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Rather than an atheist, Ayn Rand might be better considered a metheist---with her being God Mother Rand who first sent into her imagined world her created version of John the Baptists, known in the Fountainhead as Howard Roark who in the novel should have said of God Mother Rand’s only begotten son of Atlas Shrugged, John Galt, he who comes after me ranks before me, because he was before me.

This is what passed through my mind years ago when I forced myself to read both of Rand’s novels and thought then and do today that though Jesus the Christ and his cousin John were sent by God the Father to tread the Earth, there never has been and never will be two of the nature of God Mother Rand’s Roark or Galt.

The Randroid philosophy is not about mature independence.  It is rather an inhumane attempt to justify a desperate, aggressive sense of superiority that easily devolves into a nasty solipsism.  It appeals to the mythology of the "rugged individualist," who supposedly makes his own way in the world, strong and successful, and who despises the weak, the failures, the poor, as little more than human garbage.  Inferiors who have proven they deserve nothing.

Of course the Rands and Ryans never consider the advantages of well-to-do families who have connections to the best schools and employment opportunities.  Regardless of personal abilities, being born to the economic purple must imply genetic superiority.  Nor do they ever consider the legacies of the common good.  Do they benefit from public roads, 911, the military?  Did they write all their own college texts? Reinvent all scientific knowledge back to the discovery of fire?  Do they do their own surgery, fix their own cars,grow and prepare all of their own food?  If not, then they are beholden to the largesse of the culture around them.

There is a strong movement toward individualism among Gen Y and the Millennials.  It arises from a suspicion that all large organizations are dysfunctional.  Not too difficult to find evidence for that.  They also tend to have a sense of spirituality as a deep connection to all life and to the cosmos.   Along with the realization that this planet is finite, that people are suffering, and that current institutions seem incapable of handling these critical problems.  Which seems to leave little more than personal spiritual evolution as a possible answer.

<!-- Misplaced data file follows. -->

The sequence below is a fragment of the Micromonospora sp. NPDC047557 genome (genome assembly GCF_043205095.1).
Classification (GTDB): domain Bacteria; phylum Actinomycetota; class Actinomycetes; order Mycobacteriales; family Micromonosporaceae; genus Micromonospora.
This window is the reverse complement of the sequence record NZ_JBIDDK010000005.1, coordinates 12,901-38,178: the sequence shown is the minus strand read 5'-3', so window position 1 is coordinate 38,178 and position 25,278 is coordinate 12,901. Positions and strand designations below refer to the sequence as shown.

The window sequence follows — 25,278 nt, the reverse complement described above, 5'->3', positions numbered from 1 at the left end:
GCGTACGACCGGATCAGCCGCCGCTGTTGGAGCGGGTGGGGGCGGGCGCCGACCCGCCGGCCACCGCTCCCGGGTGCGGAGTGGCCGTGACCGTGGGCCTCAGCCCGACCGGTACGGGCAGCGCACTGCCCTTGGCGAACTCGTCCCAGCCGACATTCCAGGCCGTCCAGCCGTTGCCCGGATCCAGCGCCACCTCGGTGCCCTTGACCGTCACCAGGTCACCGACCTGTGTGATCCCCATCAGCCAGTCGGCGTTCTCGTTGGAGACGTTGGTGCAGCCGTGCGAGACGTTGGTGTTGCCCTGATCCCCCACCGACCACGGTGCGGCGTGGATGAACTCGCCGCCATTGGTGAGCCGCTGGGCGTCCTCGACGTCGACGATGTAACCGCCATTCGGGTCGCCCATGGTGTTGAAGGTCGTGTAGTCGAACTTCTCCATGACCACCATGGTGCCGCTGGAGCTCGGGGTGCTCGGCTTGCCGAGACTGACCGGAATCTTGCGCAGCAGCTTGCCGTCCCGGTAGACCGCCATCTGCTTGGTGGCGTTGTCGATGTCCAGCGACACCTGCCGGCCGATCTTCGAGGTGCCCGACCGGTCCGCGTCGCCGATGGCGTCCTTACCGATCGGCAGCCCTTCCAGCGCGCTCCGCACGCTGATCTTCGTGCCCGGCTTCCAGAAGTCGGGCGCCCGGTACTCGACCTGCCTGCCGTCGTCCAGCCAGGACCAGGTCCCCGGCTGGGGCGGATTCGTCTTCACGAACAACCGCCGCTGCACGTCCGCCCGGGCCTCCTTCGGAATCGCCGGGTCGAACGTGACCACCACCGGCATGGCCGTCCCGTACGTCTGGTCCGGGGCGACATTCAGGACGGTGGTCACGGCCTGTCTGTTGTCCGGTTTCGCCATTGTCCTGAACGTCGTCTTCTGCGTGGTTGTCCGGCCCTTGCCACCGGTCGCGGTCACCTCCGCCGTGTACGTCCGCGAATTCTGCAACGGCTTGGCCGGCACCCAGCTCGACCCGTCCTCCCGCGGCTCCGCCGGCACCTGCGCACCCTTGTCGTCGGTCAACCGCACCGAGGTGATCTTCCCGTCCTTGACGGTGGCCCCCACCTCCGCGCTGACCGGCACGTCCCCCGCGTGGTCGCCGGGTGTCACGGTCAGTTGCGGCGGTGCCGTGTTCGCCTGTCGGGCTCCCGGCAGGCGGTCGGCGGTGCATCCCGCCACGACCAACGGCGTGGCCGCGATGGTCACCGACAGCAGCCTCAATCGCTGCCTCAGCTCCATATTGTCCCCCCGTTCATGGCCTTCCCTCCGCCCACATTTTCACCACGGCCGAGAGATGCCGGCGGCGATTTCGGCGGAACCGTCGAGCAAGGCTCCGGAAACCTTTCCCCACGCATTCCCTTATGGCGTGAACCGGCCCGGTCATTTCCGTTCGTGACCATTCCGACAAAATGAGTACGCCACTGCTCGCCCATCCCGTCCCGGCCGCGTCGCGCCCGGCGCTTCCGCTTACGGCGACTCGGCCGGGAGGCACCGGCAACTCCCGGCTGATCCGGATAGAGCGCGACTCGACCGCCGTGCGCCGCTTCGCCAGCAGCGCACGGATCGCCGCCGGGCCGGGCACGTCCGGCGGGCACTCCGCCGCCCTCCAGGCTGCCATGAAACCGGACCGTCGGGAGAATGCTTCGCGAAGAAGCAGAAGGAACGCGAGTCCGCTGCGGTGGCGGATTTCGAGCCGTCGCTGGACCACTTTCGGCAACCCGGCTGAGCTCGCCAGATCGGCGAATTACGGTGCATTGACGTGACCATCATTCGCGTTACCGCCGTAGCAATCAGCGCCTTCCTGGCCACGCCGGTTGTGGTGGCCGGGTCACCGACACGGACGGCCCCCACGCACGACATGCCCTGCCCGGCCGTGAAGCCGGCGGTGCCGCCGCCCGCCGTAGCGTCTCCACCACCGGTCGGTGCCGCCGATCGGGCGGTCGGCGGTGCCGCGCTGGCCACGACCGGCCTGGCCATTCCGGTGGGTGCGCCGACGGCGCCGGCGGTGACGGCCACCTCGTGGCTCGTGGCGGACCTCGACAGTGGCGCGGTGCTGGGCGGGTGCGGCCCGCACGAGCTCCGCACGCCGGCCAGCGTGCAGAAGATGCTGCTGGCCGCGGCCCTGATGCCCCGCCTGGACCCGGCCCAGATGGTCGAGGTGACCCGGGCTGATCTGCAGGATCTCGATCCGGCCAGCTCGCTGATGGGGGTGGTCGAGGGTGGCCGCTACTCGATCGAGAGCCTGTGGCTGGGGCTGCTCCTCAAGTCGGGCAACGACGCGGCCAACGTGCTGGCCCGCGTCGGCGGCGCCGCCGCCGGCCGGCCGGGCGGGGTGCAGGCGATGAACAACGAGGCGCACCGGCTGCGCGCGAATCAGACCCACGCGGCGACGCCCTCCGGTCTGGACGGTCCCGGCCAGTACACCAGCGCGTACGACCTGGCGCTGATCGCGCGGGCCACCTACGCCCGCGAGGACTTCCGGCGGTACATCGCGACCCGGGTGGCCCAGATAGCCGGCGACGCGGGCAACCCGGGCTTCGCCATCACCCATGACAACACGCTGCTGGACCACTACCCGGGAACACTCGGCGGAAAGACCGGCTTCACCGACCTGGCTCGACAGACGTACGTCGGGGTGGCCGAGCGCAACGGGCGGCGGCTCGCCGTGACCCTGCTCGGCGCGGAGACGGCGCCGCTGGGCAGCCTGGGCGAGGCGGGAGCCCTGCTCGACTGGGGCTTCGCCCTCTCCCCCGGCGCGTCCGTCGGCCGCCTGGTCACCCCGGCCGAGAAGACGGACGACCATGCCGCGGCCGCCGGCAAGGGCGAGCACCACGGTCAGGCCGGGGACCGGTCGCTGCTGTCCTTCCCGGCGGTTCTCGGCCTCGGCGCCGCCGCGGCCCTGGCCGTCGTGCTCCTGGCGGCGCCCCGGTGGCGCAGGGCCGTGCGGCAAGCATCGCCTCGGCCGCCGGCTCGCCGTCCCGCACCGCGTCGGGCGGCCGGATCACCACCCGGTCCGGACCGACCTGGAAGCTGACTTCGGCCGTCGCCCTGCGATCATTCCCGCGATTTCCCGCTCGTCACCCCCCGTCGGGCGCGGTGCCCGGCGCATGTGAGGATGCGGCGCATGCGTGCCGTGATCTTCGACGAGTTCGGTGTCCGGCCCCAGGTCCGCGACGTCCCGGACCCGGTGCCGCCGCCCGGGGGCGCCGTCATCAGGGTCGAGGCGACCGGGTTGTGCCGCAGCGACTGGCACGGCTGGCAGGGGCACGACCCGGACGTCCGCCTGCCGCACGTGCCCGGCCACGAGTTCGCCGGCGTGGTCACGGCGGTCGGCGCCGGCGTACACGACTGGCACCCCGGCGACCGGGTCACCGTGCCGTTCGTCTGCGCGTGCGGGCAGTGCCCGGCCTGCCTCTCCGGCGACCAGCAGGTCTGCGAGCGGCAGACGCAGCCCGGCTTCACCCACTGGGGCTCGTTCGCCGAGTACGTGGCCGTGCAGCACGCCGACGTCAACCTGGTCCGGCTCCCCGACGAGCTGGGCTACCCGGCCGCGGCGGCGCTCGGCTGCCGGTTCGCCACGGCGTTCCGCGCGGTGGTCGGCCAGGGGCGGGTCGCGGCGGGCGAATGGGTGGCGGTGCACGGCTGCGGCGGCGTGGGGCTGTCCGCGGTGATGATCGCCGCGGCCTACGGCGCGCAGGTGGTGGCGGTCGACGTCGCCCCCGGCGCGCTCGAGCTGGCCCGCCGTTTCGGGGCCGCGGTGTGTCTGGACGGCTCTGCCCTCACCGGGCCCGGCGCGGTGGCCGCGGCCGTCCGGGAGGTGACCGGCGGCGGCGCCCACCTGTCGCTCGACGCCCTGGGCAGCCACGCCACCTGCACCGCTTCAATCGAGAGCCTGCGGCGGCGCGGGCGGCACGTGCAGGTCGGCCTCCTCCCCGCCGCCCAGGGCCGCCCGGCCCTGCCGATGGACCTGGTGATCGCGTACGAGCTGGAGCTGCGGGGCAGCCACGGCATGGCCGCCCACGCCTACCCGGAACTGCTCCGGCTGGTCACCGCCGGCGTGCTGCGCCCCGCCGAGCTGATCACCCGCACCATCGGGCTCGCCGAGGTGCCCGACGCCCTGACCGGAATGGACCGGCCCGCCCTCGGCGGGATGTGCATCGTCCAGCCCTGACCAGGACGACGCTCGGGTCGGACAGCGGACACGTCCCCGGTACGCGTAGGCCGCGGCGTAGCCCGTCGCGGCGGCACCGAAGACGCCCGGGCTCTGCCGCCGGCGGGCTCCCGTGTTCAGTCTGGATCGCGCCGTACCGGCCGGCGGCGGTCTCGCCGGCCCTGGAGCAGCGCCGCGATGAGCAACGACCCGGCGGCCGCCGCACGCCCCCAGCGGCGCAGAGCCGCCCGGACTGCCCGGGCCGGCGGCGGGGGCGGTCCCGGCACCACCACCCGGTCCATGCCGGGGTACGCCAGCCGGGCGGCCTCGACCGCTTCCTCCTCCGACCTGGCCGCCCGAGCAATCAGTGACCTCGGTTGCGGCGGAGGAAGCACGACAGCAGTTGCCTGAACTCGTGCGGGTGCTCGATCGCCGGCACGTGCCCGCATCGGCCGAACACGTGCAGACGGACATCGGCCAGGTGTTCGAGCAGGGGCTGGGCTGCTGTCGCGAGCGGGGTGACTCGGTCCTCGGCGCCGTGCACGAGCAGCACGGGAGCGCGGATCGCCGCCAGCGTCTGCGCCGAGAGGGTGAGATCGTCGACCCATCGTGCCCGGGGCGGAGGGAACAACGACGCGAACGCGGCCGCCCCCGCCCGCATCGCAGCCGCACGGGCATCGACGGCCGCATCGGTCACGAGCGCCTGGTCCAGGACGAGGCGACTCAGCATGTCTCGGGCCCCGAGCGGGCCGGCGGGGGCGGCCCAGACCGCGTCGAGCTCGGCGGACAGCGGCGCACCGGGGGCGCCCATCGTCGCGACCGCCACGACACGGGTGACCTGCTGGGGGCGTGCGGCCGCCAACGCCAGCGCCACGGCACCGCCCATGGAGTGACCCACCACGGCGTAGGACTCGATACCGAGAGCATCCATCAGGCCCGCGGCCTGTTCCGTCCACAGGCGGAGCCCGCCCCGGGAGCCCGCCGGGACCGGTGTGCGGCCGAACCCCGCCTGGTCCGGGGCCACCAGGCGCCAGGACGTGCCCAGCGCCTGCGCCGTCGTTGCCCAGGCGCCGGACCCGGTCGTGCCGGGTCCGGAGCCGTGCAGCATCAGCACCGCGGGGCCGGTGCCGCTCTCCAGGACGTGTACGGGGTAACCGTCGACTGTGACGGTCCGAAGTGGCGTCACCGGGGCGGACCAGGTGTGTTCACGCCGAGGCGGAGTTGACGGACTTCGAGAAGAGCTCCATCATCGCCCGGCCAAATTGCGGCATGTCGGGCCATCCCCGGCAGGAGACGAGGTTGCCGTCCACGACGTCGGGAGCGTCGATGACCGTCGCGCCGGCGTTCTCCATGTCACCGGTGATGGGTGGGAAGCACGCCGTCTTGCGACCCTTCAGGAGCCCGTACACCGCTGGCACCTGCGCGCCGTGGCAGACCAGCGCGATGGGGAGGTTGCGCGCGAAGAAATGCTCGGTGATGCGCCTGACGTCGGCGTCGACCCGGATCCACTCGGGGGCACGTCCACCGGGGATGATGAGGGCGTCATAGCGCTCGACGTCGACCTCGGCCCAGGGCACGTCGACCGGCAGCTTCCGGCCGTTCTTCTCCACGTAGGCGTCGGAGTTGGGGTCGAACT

But notice how different this sense of individualism is from the grossly selfish orientation of Rand's galling Gault and the econopathic elitism of Ryan's neocon agenda.  Which fits so neatly with the behind the curtain revelation of Romney's true feelings.  The young realize that they have to care about each other and the earth itself, free of the prejudices of their elders.  Which is one of the reasons why Obama was elected president.

Why is this "no government support" only valid for the least among us?  Why subsidies for big agra? Why R & D paid for at public expense at universities, then privatized profits?  Why Wall Street and the S & L bailouts?  Why insider military contracts?  Where is their sense of outrage at socialism for the rich and powerful?  Could it be their real god is power and money?

We know that Rand was a total atheist.  But that doesn't sell well in the US.  So the neocon politicians claim to be religious and argue that it's best to let the churches take care of all social problems.  Okay, let them demonstrate their commitment to Christian values.  Show us inferior peasants how it's done.  How about iby mplementing Acts 4:34-35  "There was not a needy person among them, for as many as had lands and houses sold them, laying the proceeds at the feet of the apostles.  Who gave to each as any had need."


Dear Editors:

Allow me to offer a few critical points:

Firstly, in fariness to Ryan and all Americans, I  caution everyone to not reduce Congressman Ryan to the "manufactured media created" Paul Ryan but to take the time, with an open mind,  to learn the real Paul Ryan. 

It took me a while to find this, but having been a Ryan fan for years, I remembered this old interview he did on the World Over (well before he had any idea he would be on the ticket as a VP) where Raymond Arroyo directly questions him about his Ayn Rand connection and Catholic Faith.    I suggest starting at the 10 minuute mark to best understand why Ryan is who he is and does what he does, however if time is a major factor, the Ayn Rand questioning starts at 13:40.